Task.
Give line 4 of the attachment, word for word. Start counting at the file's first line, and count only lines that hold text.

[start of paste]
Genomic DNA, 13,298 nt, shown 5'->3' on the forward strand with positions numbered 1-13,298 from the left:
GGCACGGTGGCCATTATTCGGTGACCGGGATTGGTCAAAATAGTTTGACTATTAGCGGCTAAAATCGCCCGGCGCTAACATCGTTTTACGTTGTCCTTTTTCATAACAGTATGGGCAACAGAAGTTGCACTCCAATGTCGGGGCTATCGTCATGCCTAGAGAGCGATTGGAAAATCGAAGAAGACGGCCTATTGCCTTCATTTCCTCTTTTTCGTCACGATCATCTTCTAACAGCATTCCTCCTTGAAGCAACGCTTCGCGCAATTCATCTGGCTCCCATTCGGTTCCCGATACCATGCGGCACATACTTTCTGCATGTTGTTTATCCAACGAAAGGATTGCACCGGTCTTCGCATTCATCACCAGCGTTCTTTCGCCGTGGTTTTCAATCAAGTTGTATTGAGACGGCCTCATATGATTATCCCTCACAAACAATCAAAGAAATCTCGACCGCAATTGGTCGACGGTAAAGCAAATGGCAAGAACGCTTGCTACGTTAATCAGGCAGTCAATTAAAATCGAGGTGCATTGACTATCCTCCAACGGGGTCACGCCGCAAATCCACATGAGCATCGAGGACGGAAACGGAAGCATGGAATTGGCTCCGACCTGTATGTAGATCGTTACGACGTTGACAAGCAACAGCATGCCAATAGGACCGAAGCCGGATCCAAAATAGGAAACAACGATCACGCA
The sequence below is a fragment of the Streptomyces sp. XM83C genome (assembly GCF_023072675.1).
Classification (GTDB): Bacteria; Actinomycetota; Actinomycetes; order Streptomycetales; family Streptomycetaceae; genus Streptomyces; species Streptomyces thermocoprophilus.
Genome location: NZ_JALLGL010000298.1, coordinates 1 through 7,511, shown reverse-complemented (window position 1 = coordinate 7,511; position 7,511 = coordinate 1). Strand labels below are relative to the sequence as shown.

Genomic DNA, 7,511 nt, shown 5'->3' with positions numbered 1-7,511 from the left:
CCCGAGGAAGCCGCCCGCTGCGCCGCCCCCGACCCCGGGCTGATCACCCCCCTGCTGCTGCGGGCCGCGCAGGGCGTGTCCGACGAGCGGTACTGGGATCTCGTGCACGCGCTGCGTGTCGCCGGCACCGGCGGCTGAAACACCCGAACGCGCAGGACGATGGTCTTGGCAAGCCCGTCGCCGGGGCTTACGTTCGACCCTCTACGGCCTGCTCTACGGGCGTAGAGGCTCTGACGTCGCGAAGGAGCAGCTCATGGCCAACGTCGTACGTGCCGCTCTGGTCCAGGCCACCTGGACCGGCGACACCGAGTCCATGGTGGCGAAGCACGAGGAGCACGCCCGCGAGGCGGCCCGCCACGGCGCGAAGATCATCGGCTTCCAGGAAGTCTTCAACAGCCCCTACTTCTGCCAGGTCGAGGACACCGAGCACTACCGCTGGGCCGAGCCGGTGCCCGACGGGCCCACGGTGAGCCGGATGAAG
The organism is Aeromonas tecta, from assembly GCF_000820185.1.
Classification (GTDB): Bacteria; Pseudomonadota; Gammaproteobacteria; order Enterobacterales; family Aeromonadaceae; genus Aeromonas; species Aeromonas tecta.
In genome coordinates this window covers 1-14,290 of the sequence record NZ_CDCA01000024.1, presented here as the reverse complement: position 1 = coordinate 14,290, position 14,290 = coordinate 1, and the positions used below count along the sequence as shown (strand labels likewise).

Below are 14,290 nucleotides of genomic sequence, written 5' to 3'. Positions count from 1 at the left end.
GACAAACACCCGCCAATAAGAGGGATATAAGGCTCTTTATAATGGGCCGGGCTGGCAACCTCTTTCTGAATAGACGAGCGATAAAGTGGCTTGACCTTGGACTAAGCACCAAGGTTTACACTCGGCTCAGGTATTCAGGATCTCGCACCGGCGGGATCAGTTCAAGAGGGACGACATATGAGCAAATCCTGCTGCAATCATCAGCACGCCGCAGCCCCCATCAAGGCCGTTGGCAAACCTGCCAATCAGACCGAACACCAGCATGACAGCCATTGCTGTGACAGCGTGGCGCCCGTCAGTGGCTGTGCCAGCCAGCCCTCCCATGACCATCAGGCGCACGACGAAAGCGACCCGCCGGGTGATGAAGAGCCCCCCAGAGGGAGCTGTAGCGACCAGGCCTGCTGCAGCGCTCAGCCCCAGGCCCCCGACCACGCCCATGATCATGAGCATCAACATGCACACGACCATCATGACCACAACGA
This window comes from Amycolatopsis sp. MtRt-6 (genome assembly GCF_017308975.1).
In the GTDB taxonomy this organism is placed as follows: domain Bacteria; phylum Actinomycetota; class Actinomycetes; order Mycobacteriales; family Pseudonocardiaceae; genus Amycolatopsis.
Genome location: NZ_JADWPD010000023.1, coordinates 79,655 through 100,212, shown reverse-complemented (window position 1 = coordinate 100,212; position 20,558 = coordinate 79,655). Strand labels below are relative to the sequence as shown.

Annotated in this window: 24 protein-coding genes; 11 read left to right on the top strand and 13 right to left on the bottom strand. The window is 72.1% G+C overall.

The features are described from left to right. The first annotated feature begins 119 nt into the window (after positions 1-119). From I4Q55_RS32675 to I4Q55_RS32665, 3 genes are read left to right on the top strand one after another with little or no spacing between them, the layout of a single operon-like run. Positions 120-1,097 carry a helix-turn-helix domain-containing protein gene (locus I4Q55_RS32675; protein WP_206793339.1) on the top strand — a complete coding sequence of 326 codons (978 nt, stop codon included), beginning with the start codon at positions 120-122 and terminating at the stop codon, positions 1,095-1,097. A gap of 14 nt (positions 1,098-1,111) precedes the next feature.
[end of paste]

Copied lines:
Classification (GTDB): Bacteria; Actinomycetota; Actinomycetes; order Streptomycetales; family Streptomycetaceae; genus Streptomyces; species Streptomyces thermocoprophilus.